The venture capital investing world is ruled by risk, and people are willing to take those risks trusting in little more than their personal instincts. One investor who has done so with mastery is Softbank Group tech magnate, Masayoshi Son, UC Berkeley alumni. In 1981, Son founded SoftBank as a software distributor, leading to investments in more than 1,300 companies. The group, and Mr. Son, gained even more importance in the industry after the launching of Vision Fund, which started with under $100 billion in investments and a 12-year term, ushering a new force into a tech-investment world long dominated by Western bankers and Silicon Valley financiers.
But how Mr. Son spends his money shocks people in this industry due to the large sums he is willing to pay for start-up companies, and this astonishment affects even Mr. Son’s directors. Many were against him when he purchased Arm Holding PLC, an U.K. chip-design firm that Mr. Son paid $32 billion for after only two weeks of negotiations. They affirmed that this transaction marked a “paradigm shift” at the company to invest in the Internet of Things. Another time, he decided to invest $200 million in a startup that grows vegetable indoors after a 30 minute of contemplation. Subsequently, he continued a “buying spree,” purchasing stakes in several other companies, many of them characterized as being what is known as “unicorns” – startups that have grown to valuations over $1 billion – such as Uber Technologies, Inc. or WeWork Companies, Inc. In several of those deals, Mr. Son had to argue with his directors and advisors who were saying that he was paying too much.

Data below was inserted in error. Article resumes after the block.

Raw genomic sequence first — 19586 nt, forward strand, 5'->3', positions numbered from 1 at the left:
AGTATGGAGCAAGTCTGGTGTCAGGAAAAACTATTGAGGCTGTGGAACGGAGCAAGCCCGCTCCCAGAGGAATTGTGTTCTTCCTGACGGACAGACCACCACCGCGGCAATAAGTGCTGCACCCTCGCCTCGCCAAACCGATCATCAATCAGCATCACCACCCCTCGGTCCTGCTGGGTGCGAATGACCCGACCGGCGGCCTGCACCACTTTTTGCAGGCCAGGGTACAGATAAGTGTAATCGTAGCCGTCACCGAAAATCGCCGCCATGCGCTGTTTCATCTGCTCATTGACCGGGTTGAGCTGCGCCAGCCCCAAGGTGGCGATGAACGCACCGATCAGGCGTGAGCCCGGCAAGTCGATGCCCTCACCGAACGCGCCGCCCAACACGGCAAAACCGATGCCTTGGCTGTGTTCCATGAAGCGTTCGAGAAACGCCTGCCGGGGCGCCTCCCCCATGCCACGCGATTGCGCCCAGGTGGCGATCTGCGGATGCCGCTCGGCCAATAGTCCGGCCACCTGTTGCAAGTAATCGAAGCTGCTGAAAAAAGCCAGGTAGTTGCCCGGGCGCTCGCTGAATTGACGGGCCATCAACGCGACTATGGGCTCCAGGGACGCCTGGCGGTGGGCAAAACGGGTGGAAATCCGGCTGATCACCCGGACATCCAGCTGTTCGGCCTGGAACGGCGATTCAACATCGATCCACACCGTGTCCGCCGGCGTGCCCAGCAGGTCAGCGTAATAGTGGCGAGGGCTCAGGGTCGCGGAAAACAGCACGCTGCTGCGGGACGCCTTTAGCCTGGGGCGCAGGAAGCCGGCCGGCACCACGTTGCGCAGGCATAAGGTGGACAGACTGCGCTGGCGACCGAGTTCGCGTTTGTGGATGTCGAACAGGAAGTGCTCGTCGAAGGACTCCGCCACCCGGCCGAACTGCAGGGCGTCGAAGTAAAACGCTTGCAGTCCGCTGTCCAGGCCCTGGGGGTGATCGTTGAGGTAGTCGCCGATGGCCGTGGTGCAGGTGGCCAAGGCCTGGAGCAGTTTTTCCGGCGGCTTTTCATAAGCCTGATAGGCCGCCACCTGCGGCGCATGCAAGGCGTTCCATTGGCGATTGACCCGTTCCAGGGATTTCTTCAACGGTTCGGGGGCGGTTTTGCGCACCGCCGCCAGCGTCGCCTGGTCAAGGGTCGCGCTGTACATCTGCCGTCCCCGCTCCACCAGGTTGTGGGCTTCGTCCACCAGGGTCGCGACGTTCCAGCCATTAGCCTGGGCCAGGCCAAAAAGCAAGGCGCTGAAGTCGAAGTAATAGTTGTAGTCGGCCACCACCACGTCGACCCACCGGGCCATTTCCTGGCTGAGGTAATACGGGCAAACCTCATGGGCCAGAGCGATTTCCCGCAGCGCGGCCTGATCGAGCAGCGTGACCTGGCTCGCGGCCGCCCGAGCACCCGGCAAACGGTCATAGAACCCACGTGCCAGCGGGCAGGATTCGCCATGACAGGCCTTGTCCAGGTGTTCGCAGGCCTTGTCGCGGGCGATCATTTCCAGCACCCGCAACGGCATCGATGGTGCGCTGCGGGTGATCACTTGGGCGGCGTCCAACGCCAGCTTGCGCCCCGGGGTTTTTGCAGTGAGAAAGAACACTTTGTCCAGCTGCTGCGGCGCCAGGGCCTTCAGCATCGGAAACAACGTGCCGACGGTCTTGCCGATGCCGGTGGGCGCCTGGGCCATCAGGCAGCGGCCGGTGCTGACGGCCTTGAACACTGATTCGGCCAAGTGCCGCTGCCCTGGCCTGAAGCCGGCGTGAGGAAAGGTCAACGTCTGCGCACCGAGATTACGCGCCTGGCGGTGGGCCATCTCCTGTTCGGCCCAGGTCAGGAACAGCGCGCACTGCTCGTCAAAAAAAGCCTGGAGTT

These high valued investment and expensive purchasing of startups has led to many in the tech industry to believe his investments help keep startup valuations high. “We all thought the unicorn stuff was going to start slowing down,” says Tim Connors, founder of Silicon Valley venture capital firm PivotNorth capital. “Then along comes SoftBank and lobs another $90 billion into what many people thought was already an overheated market.” Investors want to understand just how Mr. Son goes about deciding on his billions of dollars of bets, among the largest in the tech industry, and according to those working closely to him, his thought process can be as methodical as it can be haphazard.
Understanding how Mr. Son thinks matters because of his outsize impact. Softbank has led investments totaling about $145 billion in companies since 1995, including $22 billion to buy U.S. mobile carrier, Sprint. He managed the world’s biggest tech fund (Vision Fund), and a $6 billion affiliate, brandishing investments that often makes him the company’s biggest shareholder. He affirmed that his goal is to take big stakes in a coalition of companies driving technological change that will help the group sustain long-term growth for the next “300 years,” strengthening Softbank’s role as one of the biggest players in the industry.